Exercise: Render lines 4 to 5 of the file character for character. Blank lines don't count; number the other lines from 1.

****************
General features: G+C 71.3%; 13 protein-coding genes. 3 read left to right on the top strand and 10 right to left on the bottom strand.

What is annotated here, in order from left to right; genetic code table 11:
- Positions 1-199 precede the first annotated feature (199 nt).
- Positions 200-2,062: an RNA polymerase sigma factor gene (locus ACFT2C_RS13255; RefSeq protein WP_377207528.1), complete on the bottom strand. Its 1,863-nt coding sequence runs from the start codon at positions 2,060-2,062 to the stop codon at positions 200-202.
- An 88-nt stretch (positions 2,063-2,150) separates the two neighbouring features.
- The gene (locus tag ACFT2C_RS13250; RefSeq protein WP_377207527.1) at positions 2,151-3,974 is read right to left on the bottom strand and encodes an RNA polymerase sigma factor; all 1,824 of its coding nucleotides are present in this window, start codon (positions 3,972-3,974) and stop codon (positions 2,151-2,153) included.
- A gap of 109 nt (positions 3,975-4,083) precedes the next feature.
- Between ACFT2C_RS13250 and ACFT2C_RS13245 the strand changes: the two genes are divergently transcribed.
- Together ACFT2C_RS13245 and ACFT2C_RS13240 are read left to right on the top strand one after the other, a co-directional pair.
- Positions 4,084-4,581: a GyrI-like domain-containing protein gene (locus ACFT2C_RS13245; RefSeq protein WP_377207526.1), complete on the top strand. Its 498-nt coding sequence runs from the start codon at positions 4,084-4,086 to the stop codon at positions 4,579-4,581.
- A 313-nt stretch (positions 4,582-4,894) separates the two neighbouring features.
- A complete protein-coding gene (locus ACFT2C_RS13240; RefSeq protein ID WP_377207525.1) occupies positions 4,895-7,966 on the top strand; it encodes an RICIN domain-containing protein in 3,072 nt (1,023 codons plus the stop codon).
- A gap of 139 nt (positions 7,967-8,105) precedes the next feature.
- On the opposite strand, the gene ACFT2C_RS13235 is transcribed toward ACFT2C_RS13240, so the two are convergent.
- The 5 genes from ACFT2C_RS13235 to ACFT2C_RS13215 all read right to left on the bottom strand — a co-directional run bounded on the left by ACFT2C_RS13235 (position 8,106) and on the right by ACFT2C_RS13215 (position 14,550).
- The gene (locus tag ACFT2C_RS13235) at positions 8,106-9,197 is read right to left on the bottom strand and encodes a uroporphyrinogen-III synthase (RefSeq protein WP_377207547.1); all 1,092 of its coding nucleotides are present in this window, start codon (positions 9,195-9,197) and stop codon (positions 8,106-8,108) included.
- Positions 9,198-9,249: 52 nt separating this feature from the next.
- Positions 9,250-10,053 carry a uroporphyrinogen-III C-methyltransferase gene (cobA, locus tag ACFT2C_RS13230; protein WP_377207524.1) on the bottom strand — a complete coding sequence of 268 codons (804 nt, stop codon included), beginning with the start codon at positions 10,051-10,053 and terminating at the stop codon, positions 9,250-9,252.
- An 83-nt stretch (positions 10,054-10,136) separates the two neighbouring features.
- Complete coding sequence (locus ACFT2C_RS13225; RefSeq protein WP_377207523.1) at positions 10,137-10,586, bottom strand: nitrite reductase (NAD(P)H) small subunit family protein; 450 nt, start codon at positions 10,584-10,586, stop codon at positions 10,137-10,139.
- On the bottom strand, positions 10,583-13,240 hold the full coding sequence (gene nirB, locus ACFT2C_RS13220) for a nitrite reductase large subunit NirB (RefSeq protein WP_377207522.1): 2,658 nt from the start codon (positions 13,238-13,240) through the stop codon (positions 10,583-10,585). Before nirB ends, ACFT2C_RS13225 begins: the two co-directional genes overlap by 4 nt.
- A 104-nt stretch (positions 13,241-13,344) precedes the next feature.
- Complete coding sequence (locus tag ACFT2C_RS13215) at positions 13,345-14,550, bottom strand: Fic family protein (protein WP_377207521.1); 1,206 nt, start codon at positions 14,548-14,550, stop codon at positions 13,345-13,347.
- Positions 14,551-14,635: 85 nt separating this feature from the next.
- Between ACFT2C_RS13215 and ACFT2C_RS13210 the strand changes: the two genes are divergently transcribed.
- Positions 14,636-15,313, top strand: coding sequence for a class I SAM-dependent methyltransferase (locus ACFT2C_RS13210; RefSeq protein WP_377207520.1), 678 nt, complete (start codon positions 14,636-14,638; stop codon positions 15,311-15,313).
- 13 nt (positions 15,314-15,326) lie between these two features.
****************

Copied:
- Positions 200-2,062: an RNA polymerase sigma factor gene (locus ACFT2C_RS13255; RefSeq protein WP_377207528.1), complete on the bottom strand. Its 1,863-nt coding sequence runs from the start codon at positions 2,060-2,062 to the stop codon at positions 200-202.
- An 88-nt stretch (positions 2,063-2,150) separates the two neighbouring features.